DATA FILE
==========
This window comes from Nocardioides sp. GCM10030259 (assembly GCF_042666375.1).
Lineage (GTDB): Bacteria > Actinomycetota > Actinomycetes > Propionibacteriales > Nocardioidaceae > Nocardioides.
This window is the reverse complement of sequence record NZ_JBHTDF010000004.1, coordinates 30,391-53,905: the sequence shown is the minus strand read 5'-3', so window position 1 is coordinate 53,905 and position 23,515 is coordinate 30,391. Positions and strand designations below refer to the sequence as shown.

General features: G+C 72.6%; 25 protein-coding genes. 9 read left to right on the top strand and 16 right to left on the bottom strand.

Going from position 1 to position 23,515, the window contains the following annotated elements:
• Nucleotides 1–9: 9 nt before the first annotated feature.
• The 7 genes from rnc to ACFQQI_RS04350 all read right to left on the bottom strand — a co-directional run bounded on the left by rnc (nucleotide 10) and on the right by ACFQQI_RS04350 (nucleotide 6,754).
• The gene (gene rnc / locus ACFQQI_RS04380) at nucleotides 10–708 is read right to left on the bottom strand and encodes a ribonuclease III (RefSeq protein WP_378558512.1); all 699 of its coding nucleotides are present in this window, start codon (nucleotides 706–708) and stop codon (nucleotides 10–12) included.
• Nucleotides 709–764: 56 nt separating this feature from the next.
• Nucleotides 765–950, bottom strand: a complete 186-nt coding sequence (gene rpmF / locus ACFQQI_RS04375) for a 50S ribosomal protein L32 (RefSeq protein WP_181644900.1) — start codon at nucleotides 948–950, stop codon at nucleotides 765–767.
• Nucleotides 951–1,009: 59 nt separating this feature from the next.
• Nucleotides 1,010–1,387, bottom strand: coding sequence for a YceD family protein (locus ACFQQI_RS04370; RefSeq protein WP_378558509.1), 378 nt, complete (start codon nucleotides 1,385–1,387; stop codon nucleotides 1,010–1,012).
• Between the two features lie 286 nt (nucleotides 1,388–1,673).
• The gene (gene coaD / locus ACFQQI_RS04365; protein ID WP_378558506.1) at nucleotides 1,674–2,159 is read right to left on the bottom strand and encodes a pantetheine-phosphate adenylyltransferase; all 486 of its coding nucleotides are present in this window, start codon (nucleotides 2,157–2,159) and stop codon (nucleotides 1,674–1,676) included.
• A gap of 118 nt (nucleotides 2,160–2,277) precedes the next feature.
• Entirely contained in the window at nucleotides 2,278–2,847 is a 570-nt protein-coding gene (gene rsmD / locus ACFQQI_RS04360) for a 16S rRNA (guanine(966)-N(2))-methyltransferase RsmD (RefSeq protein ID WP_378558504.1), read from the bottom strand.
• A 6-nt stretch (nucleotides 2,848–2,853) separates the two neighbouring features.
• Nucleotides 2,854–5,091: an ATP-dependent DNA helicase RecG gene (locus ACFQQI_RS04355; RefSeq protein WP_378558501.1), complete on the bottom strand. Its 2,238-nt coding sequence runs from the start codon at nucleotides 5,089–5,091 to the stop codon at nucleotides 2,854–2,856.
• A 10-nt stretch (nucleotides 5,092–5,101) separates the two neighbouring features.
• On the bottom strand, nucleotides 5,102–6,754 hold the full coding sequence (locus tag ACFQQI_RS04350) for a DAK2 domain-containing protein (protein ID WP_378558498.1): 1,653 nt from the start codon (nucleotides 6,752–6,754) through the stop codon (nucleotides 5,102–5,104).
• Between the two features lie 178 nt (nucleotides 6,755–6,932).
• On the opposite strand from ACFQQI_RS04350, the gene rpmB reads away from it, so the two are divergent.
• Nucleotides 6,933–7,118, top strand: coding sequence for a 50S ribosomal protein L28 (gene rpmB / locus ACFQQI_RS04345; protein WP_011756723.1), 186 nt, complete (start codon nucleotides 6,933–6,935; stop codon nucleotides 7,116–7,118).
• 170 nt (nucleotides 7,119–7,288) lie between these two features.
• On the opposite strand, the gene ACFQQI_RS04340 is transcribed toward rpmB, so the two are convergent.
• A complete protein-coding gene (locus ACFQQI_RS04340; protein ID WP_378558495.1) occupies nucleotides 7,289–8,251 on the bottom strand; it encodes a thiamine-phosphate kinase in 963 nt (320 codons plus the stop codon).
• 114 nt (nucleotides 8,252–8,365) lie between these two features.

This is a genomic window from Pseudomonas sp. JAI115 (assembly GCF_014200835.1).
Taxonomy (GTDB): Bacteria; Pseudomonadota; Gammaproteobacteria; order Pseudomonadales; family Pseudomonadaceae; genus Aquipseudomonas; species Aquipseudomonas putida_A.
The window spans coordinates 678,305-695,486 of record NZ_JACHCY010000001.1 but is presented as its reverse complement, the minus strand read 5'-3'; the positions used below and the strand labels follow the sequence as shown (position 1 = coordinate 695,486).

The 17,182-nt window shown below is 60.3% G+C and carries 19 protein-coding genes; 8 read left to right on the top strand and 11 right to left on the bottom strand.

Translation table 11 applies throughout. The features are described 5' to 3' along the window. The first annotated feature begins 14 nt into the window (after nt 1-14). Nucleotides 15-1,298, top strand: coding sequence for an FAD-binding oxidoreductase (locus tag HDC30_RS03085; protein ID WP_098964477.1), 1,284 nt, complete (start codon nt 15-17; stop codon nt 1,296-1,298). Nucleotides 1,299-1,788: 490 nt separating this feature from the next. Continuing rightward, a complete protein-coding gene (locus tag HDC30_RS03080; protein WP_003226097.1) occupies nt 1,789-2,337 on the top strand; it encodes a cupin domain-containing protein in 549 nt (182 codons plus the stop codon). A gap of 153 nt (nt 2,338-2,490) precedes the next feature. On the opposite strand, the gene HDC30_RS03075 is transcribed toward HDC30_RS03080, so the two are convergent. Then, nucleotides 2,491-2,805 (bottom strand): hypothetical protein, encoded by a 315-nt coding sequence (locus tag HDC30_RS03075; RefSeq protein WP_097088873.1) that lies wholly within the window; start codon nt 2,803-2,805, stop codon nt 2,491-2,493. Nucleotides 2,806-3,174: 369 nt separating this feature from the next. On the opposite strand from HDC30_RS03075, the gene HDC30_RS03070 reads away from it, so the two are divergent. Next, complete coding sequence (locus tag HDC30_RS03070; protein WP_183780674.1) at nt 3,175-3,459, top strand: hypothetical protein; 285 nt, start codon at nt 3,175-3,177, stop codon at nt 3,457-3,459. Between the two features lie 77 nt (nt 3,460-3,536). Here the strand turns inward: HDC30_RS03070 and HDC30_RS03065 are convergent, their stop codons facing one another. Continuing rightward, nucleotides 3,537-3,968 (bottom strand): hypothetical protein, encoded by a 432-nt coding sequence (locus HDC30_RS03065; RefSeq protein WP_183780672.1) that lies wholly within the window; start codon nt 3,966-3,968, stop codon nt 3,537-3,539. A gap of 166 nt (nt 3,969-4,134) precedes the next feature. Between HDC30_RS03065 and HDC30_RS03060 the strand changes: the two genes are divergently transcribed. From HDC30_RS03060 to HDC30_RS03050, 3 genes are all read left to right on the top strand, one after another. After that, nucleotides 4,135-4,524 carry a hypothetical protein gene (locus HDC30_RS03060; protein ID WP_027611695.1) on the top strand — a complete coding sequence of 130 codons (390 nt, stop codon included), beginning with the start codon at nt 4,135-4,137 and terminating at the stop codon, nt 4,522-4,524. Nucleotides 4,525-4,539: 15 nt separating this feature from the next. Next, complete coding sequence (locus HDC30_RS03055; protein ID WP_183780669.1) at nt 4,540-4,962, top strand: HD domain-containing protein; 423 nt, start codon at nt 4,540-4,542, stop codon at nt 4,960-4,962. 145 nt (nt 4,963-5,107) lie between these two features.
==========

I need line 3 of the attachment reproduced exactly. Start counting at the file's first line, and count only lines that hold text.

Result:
This window is the reverse complement of sequence record NZ_JBHTDF010000004.1, coordinates 30,391-53,905: the sequence shown is the minus strand read 5'-3', so window position 1 is coordinate 53,905 and position 23,515 is coordinate 30,391. Positions and strand designations below refer to the sequence as shown.